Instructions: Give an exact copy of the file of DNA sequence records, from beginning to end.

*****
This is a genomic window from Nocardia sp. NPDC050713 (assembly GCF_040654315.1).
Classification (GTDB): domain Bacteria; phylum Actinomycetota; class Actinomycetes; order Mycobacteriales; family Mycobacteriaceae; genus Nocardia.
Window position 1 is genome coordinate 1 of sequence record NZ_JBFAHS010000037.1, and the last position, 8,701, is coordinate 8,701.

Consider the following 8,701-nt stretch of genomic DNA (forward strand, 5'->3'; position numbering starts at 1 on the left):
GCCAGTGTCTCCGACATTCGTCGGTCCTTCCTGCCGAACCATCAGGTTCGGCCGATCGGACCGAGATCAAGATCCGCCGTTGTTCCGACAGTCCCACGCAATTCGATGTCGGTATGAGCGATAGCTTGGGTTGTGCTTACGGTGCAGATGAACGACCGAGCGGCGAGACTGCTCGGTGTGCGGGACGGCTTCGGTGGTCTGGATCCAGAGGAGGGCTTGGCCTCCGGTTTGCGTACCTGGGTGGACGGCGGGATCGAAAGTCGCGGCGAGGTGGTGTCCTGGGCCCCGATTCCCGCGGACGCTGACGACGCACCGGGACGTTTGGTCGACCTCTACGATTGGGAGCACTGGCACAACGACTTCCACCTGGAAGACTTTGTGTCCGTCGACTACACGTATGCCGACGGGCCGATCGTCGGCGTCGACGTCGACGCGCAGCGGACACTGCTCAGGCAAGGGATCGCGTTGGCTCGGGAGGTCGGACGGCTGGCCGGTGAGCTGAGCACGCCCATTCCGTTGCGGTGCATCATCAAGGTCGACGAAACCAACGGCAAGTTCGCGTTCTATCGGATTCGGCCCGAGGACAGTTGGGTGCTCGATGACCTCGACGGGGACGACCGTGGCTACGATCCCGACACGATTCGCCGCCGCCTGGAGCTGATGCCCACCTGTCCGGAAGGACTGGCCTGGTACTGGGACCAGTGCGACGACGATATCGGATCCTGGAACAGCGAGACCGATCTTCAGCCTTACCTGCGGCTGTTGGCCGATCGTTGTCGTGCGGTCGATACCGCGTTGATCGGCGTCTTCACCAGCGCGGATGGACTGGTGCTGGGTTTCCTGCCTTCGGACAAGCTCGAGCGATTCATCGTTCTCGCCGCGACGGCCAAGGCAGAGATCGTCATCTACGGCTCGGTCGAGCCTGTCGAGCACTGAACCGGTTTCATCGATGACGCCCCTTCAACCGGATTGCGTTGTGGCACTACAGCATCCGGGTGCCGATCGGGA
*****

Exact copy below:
This is a genomic window from Nocardia sp. NPDC050713 (assembly GCF_040654315.1).
Classification (GTDB): domain Bacteria; phylum Actinomycetota; class Actinomycetes; order Mycobacteriales; family Mycobacteriaceae; genus Nocardia.
Window position 1 is genome coordinate 1 of sequence record NZ_JBFAHS010000037.1, and the last position, 8,701, is coordinate 8,701.

Consider the following 8,701-nt stretch of genomic DNA (forward strand, 5'->3'; position numbering starts at 1 on the left):
GCCAGTGTCTCCGACATTCGTCGGTCCTTCCTGCCGAACCATCAGGTTCGGCCGATCGGACCGAGATCAAGATCCGCCGTTGTTCCGACAGTCCCACGCAATTCGATGTCGGTATGAGCGATAGCTTGGGTTGTGCTTACGGTGCAGATGAACGACCGAGCGGCGAGACTGCTCGGTGTGCGGGACGGCTTCGGTGGTCTGGATCCAGAGGAGGGCTTGGCCTCCGGTTTGCGTACCTGGGTGGACGGCGGGATCGAAAGTCGCGGCGAGGTGGTGTCCTGGGCCCCGATTCCCGCGGACGCTGACGACGCACCGGGACGTTTGGTCGACCTCTACGATTGGGAGCACTGGCACAACGACTTCCACCTGGAAGACTTTGTGTCCGTCGACTACACGTATGCCGACGGGCCGATCGTCGGCGTCGACGTCGACGCGCAGCGGACACTGCTCAGGCAAGGGATCGCGTTGGCTCGGGAGGTCGGACGGCTGGCCGGTGAGCTGAGCACGCCCATTCCGTTGCGGTGCATCATCAAGGTCGACGAAACCAACGGCAAGTTCGCGTTCTATCGGATTCGGCCCGAGGACAGTTGGGTGCTCGATGACCTCGACGGGGACGACCGTGGCTACGATCCCGACACGATTCGCCGCCGCCTGGAGCTGATGCCCACCTGTCCGGAAGGACTGGCCTGGTACTGGGACCAGTGCGACGACGATATCGGATCCTGGAACAGCGAGACCGATCTTCAGCCTTACCTGCGGCTGTTGGCCGATCGTTGTCGTGCGGTCGATACCGCGTTGATCGGCGTCTTCACCAGCGCGGATGGACTGGTGCTGGGTTTCCTGCCTTCGGACAAGCTCGAGCGATTCATCGTTCTCGCCGCGACGGCCAAGGCAGAGATCGTCATCTACGGCTCGGTCGAGCCTGTCGAGCACTGAACCGGTTTCATCGATGACGCCCCTTCAACCGGATTGCGTTGTGGCACTACAGCATCCGGGTGCCGATCGGGA